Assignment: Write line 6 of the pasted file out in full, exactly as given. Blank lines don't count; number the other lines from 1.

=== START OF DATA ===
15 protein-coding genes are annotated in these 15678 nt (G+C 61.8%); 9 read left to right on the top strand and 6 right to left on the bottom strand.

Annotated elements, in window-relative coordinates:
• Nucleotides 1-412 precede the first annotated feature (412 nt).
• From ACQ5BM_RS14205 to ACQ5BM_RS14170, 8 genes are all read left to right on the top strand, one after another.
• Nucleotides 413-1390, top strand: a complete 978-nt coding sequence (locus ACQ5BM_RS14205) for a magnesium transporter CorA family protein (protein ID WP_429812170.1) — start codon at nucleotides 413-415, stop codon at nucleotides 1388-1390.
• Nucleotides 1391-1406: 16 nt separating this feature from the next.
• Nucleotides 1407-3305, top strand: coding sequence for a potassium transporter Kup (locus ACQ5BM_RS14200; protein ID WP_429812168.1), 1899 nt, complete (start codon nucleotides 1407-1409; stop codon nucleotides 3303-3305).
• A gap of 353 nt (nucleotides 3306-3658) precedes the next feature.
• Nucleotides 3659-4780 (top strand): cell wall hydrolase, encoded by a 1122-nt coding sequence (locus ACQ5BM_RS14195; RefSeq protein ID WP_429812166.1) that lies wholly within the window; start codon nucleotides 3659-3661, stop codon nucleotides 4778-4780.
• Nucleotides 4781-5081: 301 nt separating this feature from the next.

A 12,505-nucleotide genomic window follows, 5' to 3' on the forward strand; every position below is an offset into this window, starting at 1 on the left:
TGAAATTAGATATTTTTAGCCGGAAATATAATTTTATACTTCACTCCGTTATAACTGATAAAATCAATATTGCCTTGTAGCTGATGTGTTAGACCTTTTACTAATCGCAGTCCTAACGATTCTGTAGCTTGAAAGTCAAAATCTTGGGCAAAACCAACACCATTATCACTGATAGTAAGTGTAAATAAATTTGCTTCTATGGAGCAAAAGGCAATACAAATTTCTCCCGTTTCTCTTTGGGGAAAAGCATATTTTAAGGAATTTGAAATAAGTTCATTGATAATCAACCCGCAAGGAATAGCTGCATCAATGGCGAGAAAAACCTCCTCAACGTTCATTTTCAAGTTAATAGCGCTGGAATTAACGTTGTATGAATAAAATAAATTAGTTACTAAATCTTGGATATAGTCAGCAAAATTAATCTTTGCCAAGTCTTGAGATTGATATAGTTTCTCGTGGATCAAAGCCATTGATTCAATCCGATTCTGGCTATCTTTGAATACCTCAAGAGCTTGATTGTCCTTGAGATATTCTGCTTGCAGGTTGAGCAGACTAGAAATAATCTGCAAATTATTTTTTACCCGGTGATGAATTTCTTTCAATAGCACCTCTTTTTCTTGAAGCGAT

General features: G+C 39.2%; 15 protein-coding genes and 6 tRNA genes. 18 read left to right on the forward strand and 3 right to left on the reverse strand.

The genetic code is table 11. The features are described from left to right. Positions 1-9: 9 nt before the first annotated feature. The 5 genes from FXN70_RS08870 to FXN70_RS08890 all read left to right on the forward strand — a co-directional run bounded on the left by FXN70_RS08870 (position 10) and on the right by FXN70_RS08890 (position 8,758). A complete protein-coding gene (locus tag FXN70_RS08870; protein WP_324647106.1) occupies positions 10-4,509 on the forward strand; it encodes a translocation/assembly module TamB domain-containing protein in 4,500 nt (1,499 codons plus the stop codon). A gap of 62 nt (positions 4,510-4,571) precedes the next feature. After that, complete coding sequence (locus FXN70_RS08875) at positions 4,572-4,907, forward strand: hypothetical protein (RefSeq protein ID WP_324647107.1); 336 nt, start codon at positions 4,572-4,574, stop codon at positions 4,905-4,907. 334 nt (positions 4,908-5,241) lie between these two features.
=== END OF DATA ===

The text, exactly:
• Nucleotides 1391-1406: 16 nt separating this feature from the next.